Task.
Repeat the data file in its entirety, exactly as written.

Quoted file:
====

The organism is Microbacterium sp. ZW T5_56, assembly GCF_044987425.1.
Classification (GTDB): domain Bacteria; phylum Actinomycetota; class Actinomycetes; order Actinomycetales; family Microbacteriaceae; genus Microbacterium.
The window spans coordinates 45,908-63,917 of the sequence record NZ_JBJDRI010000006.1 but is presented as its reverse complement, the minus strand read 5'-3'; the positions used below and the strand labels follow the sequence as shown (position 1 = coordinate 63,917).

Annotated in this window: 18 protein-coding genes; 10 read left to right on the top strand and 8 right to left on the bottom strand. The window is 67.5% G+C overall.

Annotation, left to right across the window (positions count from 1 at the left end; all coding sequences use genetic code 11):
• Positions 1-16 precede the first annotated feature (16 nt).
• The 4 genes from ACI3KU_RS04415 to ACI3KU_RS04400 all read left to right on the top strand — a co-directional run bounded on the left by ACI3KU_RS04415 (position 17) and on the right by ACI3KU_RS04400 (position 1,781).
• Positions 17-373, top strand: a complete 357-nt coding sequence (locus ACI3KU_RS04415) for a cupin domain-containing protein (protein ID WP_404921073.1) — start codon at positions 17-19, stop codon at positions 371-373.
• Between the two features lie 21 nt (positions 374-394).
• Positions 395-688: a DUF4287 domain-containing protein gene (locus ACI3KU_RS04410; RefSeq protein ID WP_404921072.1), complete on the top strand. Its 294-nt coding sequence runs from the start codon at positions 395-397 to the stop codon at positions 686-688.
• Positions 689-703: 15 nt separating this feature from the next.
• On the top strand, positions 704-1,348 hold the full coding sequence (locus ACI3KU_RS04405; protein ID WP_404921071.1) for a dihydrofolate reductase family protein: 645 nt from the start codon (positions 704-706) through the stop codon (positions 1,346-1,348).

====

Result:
The organism is Microbacterium sp. ZW T5_56, assembly GCF_044987425.1.
Classification (GTDB): domain Bacteria; phylum Actinomycetota; class Actinomycetes; order Actinomycetales; family Microbacteriaceae; genus Microbacterium.
The window spans coordinates 45,908-63,917 of the sequence record NZ_JBJDRI010000006.1 but is presented as its reverse complement, the minus strand read 5'-3'; the positions used below and the strand labels follow the sequence as shown (position 1 = coordinate 63,917).

Annotated in this window: 18 protein-coding genes; 10 read left to right on the top strand and 8 right to left on the bottom strand. The window is 67.5% G+C overall.

Annotation, left to right across the window (positions count from 1 at the left end; all coding sequences use genetic code 11):
• Positions 1-16 precede the first annotated feature (16 nt).
• The 4 genes from ACI3KU_RS04415 to ACI3KU_RS04400 all read left to right on the top strand — a co-directional run bounded on the left by ACI3KU_RS04415 (position 17) and on the right by ACI3KU_RS04400 (position 1,781).
• Positions 17-373, top strand: a complete 357-nt coding sequence (locus ACI3KU_RS04415) for a cupin domain-containing protein (protein ID WP_404921073.1) — start codon at positions 17-19, stop codon at positions 371-373.
• Between the two features lie 21 nt (positions 374-394).
• Positions 395-688: a DUF4287 domain-containing protein gene (locus ACI3KU_RS04410; RefSeq protein ID WP_404921072.1), complete on the top strand. Its 294-nt coding sequence runs from the start codon at positions 395-397 to the stop codon at positions 686-688.
• Positions 689-703: 15 nt separating this feature from the next.
• On the top strand, positions 704-1,348 hold the full coding sequence (locus ACI3KU_RS04405; protein ID WP_404921071.1) for a dihydrofolate reductase family protein: 645 nt from the start codon (positions 704-706) through the stop codon (positions 1,346-1,348).